NaPoWriMo, Day 25: A Cento (Which Doesn’t Mean it Has 100 Lines)

How Long the Years Grow

Into the dangerous world I leapt,
like strings of broken lyres.

Again, when have I ever not loved?

I summon you now,
the happy genius of my household,
from a kingdom that bullies, and hectors, and swears.

And within the pane-lit windows,
the ghosts swarm.

Skin remembers how long the years grow.
Let’s ask a poet with no way of knowing:

Did I have to be born?

With many, many thanks to the following poets:

William BlakeThomas HardyDerek WalcottMay Sarton, William Carlos Williams, Philip Freneau, Bill Knott, Rae Armantrout, Naomi Shihab Nye, Brenda Shaughnessy, and Mattathias (as translated by David Rosenberg).

OK, putting in the links took longer than writing the poem …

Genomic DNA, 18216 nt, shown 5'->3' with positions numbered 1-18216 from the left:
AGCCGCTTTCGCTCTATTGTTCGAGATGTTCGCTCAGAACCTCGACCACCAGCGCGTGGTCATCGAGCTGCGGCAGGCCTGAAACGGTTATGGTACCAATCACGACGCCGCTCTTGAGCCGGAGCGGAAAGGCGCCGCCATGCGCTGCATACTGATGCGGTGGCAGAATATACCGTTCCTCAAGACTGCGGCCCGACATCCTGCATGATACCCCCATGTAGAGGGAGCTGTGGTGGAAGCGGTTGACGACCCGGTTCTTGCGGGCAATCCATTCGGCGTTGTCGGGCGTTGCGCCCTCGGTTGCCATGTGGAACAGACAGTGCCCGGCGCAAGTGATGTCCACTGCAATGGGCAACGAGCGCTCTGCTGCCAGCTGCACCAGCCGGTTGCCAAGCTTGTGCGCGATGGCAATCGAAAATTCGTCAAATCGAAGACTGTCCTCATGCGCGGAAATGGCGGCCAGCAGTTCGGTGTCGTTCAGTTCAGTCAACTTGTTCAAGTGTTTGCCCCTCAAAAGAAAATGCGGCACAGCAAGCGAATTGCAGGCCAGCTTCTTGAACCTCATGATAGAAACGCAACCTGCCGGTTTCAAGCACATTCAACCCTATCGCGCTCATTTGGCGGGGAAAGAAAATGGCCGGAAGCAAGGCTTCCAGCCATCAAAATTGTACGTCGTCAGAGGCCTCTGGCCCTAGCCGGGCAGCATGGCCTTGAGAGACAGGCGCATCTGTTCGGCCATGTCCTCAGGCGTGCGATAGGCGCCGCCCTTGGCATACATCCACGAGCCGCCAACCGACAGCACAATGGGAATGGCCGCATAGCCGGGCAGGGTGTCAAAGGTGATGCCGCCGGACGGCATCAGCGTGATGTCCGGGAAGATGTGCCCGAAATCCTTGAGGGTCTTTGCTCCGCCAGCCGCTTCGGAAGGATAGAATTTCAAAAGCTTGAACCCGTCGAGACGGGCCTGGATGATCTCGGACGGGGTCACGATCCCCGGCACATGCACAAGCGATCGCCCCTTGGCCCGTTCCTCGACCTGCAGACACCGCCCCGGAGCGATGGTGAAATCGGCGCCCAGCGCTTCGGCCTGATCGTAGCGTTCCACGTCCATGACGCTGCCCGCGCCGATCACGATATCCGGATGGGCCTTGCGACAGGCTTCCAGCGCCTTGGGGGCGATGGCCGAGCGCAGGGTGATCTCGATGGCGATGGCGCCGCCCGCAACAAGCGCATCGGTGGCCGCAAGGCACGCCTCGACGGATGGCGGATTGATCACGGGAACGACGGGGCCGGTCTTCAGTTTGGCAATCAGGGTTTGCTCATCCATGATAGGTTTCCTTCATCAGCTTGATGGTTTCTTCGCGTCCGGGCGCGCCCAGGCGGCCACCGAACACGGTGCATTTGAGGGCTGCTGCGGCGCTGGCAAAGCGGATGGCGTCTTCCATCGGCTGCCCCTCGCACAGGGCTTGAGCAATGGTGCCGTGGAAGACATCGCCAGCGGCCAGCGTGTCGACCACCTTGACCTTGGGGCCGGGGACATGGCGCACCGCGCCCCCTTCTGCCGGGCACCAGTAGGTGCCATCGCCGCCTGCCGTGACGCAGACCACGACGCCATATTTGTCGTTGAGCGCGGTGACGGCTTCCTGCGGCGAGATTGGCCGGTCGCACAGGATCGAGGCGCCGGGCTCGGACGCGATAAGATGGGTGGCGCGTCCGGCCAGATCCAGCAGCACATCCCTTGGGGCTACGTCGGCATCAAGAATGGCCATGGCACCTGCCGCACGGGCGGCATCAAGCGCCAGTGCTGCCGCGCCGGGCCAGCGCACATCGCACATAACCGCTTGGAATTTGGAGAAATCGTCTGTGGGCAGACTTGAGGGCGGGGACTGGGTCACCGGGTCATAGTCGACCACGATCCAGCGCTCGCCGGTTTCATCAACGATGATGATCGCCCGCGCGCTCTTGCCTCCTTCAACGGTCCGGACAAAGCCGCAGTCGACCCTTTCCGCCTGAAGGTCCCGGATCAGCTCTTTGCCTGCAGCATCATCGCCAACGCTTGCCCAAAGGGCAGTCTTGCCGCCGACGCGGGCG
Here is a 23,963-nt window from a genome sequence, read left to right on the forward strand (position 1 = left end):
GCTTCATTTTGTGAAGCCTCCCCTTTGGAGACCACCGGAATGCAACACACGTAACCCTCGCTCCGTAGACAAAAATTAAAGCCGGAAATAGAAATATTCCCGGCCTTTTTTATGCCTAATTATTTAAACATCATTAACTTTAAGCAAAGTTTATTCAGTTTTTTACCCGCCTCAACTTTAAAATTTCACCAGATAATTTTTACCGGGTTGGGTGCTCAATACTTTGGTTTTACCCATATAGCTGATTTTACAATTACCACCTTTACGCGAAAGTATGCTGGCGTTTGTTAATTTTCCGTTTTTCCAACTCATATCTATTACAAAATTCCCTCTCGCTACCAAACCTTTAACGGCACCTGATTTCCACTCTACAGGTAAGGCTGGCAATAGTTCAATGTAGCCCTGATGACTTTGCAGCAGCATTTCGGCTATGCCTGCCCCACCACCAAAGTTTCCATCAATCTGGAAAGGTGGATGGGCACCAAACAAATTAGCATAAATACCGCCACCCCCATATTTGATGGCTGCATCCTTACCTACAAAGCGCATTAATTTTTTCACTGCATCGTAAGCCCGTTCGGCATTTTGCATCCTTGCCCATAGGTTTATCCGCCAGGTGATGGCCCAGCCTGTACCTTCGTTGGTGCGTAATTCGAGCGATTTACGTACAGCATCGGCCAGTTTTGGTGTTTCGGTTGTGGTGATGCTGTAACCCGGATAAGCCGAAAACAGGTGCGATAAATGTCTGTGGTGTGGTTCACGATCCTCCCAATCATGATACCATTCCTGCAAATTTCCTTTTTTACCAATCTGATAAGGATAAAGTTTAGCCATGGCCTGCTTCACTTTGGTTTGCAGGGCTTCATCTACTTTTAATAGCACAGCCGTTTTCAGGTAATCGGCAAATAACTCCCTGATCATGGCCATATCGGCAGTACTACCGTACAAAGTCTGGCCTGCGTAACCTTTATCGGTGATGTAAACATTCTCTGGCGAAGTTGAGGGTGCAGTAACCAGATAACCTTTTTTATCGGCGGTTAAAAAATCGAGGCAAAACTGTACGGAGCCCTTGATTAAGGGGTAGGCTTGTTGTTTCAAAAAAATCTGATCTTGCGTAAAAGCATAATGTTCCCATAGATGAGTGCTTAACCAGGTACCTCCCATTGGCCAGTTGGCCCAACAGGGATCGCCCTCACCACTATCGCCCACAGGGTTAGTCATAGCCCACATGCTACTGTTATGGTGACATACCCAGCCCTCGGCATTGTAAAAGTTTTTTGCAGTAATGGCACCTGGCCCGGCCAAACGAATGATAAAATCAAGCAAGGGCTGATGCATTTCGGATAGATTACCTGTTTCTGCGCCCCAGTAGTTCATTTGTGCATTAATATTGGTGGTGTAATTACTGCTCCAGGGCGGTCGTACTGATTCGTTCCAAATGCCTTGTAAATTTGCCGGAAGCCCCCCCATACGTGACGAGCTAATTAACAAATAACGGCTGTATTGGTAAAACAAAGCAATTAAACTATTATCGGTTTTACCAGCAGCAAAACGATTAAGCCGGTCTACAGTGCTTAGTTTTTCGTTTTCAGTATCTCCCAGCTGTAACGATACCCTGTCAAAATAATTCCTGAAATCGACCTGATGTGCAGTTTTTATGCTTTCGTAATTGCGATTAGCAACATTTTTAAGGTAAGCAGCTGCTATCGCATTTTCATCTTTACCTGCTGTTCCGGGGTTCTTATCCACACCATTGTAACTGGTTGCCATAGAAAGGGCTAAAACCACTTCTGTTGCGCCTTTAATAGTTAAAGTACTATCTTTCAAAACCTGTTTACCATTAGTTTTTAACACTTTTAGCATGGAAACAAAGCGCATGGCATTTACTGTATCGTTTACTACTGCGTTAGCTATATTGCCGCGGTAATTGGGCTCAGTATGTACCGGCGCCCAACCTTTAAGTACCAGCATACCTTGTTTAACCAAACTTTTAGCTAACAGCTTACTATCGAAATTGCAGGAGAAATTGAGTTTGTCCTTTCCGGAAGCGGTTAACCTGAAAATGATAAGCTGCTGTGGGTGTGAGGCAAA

A cento is a poem made entirely of lines borrowed from other poems. For mine, I went to poets.org and navigated to their index of poems appropriate for various holidays. I grabbed a line from one poem for each holiday listed there. I did this mostly in order, except that I flipped Chanukah and Christmas because the line I found for Chanukah was an especially killer ending, and I just didn’t like the poem as much without the flip in the last two lines. I also made a few changes to punctuation and such, where needed for sense.

I had fun with this. Was it … cento-riffic? Maybe. Maybe it was.

Oh, and also, P.S.: I forgot to say thank you, thank you here to Vince Gotera for featuring one of my poems from a few days back, on his blog, The Man with the Blue Guitar. I was honored and thrilled, and you should visit him posthaste!

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8 thoughts on “NaPoWriMo, Day 25: A Cento (Which Doesn’t Mean it Has 100 Lines)

    • I didn’t notice the slant rhymes before, but of course, now I see (and hear) them. I did grab each line based on the one before, so maybe I had more of a structure in mind than I thought. I think you’ve done this before … pointing out sounds that I hadn’t noticed.

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